Iranian Navy Challenges US Navy In Key Chokepoint

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Russ Read Pentagon/Foreign Policy Reporter
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Iran’s navy sent warnings on Wednesday to a U.S. warship operating near a key shipping lane in the Persian gulf, according to reports from Iranian media.

The reports claim a U.S. Navy ship left the area near the Strait of Hormuz after the warnings were given. Approximately 18 percent of the world’s oil passes through the Strait of Hormuz, making it “the world’s most important chokepoint” according to the U.S. Energy Information Agency.

“VELAYAT is an annual exercise conducted by the Islamic Republic of Iran Navy involving surface, subsurface and air units. NAVCENT is aware of this annual exercise and does not view the exercise as a change in Iran’s behavior in the region or a matter of concern,” said U.S. Navy 5th fleet spokesman, Cmdr. Kevin Stephens in a statement.

The U.S. Navy 5th fleet is responsible for keeping the Strait of Hormuz open to all maritime traffic. The sea lane used by ships is only two miles wide at its narrowest, making it a very delicate target for those who would be interested in disrupting free passage in the area. Iran’s coastline makes up the northern point which puts any ships passing through a potential target within the range of Iran’s large stockpile of short-range ballistic missiles (SRBMs).

“It was predictable that the U.S. warship would approach the area to collect information on [our] military operations. So we warned them twice in the morning … to keep their distance from the exercise area and keep clear of our missile range for their own safety,” said Rear Adm. Habibollah Sayyari, commander of the Iranian fleet, to Iran’s Tasnim news Wednesday.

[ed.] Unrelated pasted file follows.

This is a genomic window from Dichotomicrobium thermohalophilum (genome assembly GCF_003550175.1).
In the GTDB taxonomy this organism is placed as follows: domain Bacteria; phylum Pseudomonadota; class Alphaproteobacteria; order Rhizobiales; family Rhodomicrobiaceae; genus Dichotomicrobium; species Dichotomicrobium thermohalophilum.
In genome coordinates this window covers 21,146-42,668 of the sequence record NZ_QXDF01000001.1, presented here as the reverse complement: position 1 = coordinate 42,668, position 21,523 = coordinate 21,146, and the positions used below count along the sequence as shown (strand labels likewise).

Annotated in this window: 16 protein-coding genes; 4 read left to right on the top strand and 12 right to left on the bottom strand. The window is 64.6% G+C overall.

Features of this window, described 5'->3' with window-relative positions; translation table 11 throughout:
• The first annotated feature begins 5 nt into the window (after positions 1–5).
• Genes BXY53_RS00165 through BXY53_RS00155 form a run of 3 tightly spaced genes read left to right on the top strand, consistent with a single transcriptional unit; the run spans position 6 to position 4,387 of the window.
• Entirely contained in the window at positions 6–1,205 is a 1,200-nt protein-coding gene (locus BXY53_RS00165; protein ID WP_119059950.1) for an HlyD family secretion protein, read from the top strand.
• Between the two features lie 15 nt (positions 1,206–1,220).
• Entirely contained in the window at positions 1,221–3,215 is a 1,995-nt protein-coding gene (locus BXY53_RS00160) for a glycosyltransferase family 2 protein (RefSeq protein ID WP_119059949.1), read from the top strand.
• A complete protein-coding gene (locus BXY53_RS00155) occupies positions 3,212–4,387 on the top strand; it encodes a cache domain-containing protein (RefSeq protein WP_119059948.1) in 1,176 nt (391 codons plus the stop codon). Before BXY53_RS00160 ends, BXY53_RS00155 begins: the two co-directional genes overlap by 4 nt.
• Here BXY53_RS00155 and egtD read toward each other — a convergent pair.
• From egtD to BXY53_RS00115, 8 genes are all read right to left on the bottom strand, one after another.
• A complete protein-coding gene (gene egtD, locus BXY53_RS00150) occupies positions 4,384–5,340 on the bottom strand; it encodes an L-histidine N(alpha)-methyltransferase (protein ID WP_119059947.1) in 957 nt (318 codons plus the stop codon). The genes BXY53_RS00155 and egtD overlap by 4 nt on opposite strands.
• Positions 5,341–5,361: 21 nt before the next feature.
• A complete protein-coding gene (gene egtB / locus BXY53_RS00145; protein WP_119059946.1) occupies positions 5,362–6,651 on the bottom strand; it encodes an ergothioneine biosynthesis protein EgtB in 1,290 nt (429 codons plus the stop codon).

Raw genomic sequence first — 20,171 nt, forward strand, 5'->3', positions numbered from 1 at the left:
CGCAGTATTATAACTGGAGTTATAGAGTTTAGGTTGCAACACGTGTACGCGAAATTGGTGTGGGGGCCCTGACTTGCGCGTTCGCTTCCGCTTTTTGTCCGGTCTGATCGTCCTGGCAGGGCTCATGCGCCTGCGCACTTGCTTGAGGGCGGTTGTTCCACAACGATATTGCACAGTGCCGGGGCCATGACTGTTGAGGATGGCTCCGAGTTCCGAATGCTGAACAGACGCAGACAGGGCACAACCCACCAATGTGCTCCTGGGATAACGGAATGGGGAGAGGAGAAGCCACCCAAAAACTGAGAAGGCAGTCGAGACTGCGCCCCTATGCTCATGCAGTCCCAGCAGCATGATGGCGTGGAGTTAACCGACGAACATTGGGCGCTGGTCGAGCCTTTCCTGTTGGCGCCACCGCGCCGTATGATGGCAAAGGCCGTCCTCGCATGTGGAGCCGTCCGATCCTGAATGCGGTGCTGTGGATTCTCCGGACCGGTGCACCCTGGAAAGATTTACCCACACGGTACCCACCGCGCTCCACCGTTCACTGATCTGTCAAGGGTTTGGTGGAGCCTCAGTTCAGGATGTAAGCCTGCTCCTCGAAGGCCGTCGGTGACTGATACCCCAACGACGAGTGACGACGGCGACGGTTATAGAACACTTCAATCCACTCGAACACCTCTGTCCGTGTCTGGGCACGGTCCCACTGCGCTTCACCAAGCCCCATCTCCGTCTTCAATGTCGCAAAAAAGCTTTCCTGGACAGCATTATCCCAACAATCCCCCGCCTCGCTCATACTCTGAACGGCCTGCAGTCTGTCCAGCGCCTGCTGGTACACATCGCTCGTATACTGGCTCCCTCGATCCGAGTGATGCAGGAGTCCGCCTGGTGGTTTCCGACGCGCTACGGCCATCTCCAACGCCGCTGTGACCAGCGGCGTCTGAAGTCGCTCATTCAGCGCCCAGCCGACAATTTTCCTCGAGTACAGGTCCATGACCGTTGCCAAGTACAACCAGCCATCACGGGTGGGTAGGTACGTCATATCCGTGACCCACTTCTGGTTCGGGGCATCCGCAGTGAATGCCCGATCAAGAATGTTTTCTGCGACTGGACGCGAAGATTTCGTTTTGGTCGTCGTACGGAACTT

Iran’s navy was conducting a war game named “Velayat 94” when the ship was allegedly turned away. According to reports, several Iranian submarines, missile launchers and destroyers are participating in the exercise which Iranian media claims encompasses approximately 1.8 million square miles around the Strait and Arabian sea. According to Iran’s Tasnim news, “the Iranian Navy had warned a number of military vessels belonging to the Western coalition to leave the drill zone.” In addition, warnings were supposedly given to “all foreign ships and vessels to keep some 5 nautical miles away from the wargames zone.”

“Some still seem to be holding no belief in Iran’s naval power; hence they attempt to come close to get informed of our moves and capabilities,” said Sayyari, who claimed Monterey was spying on Iranian vessels.

The warning sent to the ship is the second run-in between the U.S. and Iranian navies. The first came in mid-January when Iran apprehended 10 U.S. navy sailors, aired their capture on state media, filmed one apologizing for their “mistake” and subsequently released them the next day. According to Iranian military officials, Iran had missiles locked-on to U.S. naval forces while the incident was ongoing.

Iran has had a long history of engaging in provocative actions threatening the Strait of Hormuz. A threat to shut-down the Strait of Hormuz was issued in 2011. After Iranian forces mined key areas in the Persian gulf, damaging a U.S. vessel in 1988, the U.S. navy engaged in Operation Praying Mantis, a strike against Iranian naval assets which destroyed several ships and emplacements.

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